Solve A Problem For The Reporter
The goal of a press release is to solve a problem for the reporter. So, if you can give them what they want, they’re more likely to take notice. But not just any information will do: it needs to be specific, helpful, and timely. Only then will it be relevant and accurate enough for your target audience (and thus press).
Get To The Point
The first and most important rule for making your press release relevant is not to waste the reporter’s time.
Don’t use unnecessary jargon, buzzwords, or marketing speak. Reporters are more interested in what you have to say than how you choose to say it, so if you start by throwing around terms like “paradigm shift” or “cutting edge,” they’re going to tune out before they finish reading your first sentence.
It also makes it harder for them to write their copy (because they’re forced into sounding like an expert). And since a lot of reporters don’t want to spend hours trying to understand what you mean by something as simple as “innovative” versus “cutting edge” or “game changer,” they’ll end up just ignoring everything after point one which means no story at all!
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Punctuation is a useful tool for writers, but it’s often the most misunderstood part of writing. Here are some basic pointers:
Use commas to separate items in a list. For example: “The dinosaur ate leaves, bugs, and flowers.”
Use colons to introduce lists that have more than 3 items (or fewer than 5). For example: “The following items were stolen from my house on June 10th: a laptop computer; an iPod Touch; and my favorite pair of sneakers.”
Use semicolons to separate two independent clauses (clauses that can stand alone) when commas would make the sentence too wordy or unclear. For example: “I was born on June 10th; I am 20 years old now!”
Use periods at the end of sentences unless it’s an exclamation or question mark!
Use Links, But Not Excessively
Links can be a great way to draw attention to important information, but don’t overdo them. In some cases, you may want to use links that direct readers to more information about the topic or company, but in other cases, you might simply use them as hyperlinks for navigation purposes.
Links should be relevant and useful; otherwise, they’re just extra work for your reader and could end up distracting from your content rather than enhancing it. They should also be easy for users to find if you hide them in the middle of paragraphs where they’re not immediately noticeable, people won’t know where they are or how they work.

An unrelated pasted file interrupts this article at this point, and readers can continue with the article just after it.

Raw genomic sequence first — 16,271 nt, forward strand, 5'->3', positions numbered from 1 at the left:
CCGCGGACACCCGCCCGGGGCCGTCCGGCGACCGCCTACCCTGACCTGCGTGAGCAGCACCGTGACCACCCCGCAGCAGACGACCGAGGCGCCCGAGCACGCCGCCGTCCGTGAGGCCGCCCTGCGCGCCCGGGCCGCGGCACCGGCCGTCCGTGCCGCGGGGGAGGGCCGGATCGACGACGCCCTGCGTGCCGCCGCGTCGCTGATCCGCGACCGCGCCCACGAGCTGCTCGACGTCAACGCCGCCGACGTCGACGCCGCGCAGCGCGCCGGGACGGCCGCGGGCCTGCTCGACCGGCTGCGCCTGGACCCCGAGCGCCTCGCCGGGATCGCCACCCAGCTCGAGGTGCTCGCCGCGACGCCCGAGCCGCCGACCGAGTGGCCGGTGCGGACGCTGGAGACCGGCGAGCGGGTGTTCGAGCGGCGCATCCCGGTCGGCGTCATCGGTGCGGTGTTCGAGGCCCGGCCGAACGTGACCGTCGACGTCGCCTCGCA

Finally, make sure that any links you include are easily navigable; if there’s anything complicated about the link (such as an image map), make sure there’s enough explanation given so users don’t get frustrated trying different things until something works.”
Add Quotes, But No More Than Two Or Three
Quote a source in the story that can provide expert commentary on what was revealed in the press release.
Quote an influencer who can offer their take on why this release is important and why it’s relevant to them.
Quote a customer who’s been directly affected by the news in question (e.g., “We’ve seen a significant increase in our sales since we rolled out this new program.”)
Quote another business that is competing with you for customers or resources, such as another company offering similar products and services (“We’re excited about these developments because they give us more options for serving our customers”).
Add Multimedia Components To Your Release
In addition to text, you can also add multimedia components to your release. This is a great way to create an engaging piece that will be shared more widely on social media.
Images are essential for any press release, and it’s highly recommended that you include one of the products or person you’re writing about. You may also include images of the team who worked on the project, as well as any team members who have contributed other important resources (such as funding).
Videos are another great way to show off the product in action, which is especially helpful if there are steps involved in using or installing it. For example, if you’re releasing a new app that solves users’ problems while they shop online at big box stores like Walmart or Target, then showing people how easy it is to use could be very compelling!
Audio can be used efficiently when conveying important information; for example: “A recent study shows that…”
Engaging your audience is key to effective communication. Learn how to engage your audience with a press release using proven strategies that captivate and resonate.
Create An Information-Rich Press Room On Your Website
The press room should be the first place journalists go when they want to learn more about your business. It’s important to make sure it contains all the information they need, including:
In a press releases section, You can include links to all of your most recent news releases in this section, as well as a list of upcoming events and announcements (such as product launches).
Media kit, Include a link to an online media kit that includes additional information about your company, such as company history and photos/videos of executives.
Contact information, Provide contact information so journalists can easily reach someone from your company for more details or comments on stories related to yours.
Verify Your Contact Information
Now that you’ve got your pitch down, it’s time to make sure everything is in order. If you’re sending a press release to local media, be sure to verify the contact information of your company and its location this will ensure that the journalist receives it properly.